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Old 02-11-2016, 08:16 AM   #1
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1970 31' Sovereign
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Interior walls

I am wondering about the interior walls when we put up the new aluminum. My dad is helping me fix the walls and he suggested to put half aluminum up and then the other half, which will be covered by counters, fridge, etc. to leave exposed for future renovations or problems that occur. Meaning that top half new aluminum and bottom half insulation. Is this a common practice or something to avoid in general?
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Old 02-11-2016, 11:53 AM   #2
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Exposed as in no skin is not a good idea. The shell strength comes from both inner and outer skins firmly attached to a rib. If one piece is missing the whole structure is compromised, big time.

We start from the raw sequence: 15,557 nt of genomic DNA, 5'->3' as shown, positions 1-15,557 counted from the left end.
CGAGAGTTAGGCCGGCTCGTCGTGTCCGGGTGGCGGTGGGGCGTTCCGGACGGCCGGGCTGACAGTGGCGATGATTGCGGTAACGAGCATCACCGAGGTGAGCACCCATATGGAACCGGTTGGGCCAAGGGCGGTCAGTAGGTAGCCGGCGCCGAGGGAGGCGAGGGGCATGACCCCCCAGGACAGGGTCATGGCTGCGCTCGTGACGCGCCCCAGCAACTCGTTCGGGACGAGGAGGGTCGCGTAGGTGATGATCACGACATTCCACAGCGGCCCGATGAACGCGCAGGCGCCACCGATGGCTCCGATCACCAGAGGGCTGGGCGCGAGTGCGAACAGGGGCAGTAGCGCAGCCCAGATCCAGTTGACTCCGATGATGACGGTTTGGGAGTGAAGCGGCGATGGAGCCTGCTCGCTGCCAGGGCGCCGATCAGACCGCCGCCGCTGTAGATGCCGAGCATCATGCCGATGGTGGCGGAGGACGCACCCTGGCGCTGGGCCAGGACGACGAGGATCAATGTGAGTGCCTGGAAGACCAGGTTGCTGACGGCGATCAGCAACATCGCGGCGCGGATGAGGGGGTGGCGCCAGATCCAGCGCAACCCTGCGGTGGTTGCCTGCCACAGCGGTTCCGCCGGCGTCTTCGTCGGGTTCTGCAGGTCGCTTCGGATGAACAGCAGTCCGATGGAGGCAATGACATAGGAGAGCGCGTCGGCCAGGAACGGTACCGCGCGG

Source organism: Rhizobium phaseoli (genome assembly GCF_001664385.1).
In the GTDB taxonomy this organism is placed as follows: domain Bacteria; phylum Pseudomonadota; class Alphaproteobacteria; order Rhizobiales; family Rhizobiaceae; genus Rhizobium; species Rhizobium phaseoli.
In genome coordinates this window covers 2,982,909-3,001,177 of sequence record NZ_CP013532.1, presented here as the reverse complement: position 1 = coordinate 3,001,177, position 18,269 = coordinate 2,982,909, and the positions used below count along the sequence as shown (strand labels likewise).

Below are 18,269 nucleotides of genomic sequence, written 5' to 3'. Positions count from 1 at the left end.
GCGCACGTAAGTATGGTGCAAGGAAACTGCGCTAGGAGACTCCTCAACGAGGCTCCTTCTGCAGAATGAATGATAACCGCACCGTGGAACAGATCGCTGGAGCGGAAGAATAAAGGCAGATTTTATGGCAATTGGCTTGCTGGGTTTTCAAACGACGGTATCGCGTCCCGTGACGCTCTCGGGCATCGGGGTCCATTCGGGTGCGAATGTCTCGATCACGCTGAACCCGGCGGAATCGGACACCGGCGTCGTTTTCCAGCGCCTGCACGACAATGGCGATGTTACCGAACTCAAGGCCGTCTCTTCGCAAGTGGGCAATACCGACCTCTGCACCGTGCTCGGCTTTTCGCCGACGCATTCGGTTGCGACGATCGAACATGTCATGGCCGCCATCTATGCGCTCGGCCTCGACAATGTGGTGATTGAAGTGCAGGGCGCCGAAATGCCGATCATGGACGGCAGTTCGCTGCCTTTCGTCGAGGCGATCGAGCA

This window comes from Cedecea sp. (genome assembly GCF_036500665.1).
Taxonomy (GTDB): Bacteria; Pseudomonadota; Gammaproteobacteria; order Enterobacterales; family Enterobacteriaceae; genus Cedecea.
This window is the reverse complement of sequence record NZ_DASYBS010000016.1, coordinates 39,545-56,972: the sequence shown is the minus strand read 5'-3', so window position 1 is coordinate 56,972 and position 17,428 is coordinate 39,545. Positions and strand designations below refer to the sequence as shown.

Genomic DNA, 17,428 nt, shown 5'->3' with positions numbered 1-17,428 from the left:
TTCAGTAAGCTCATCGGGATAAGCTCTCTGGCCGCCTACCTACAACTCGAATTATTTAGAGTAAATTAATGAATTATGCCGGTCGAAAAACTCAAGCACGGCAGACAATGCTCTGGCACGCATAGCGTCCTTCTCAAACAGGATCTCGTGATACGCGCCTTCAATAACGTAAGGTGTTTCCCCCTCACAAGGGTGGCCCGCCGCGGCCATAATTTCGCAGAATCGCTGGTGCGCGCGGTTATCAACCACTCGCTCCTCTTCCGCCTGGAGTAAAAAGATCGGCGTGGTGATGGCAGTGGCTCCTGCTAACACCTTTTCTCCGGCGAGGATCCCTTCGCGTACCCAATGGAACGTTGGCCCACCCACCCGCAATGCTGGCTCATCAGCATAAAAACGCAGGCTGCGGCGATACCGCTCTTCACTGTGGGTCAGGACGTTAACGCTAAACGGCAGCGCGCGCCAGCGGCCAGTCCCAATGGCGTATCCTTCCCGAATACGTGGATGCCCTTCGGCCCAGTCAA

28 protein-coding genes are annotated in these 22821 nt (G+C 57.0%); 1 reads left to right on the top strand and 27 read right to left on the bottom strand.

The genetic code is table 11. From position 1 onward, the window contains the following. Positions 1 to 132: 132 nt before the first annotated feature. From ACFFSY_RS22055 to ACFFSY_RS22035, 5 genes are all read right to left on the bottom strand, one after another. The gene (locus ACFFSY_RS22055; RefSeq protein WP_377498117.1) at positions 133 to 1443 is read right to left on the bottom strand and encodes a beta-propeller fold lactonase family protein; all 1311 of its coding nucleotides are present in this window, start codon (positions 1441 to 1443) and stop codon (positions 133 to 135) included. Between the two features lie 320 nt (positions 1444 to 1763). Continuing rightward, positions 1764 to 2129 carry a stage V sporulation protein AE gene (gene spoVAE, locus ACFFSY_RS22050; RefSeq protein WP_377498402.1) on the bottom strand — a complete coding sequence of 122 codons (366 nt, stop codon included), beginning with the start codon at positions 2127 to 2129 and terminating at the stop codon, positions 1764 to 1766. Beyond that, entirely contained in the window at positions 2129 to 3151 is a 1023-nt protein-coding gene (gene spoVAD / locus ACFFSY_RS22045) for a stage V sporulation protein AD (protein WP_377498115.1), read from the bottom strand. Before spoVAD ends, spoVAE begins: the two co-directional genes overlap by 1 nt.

I am 2 years into a frame off.
Good to ask questions before rather than after.
Main thing is have fun. A straight line of rivets will definitely make your day.
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Old 02-11-2016, 04:29 PM   #3
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I would say that it is definitely uncommon to have a configuration such as you are describing.

There have been several threads debating just how much the interior skins contribute to the overall structure of the trailer, and I am of the camp that believes you can get away without them entirely, BUT that they do serve the purpose of firming up the structure so that the overall movement of the shell is diminished. For instance, I towed my trailer hundreds of miles without any interior skins at all, using it as an aluminum tent for a while. It survived just fine, but I did notice that the entry door was inclined to pop open if I wasn't using a wooden doohicky to hold it shut during travel. Haven't had that problem since I pust the interior skins back where they belong.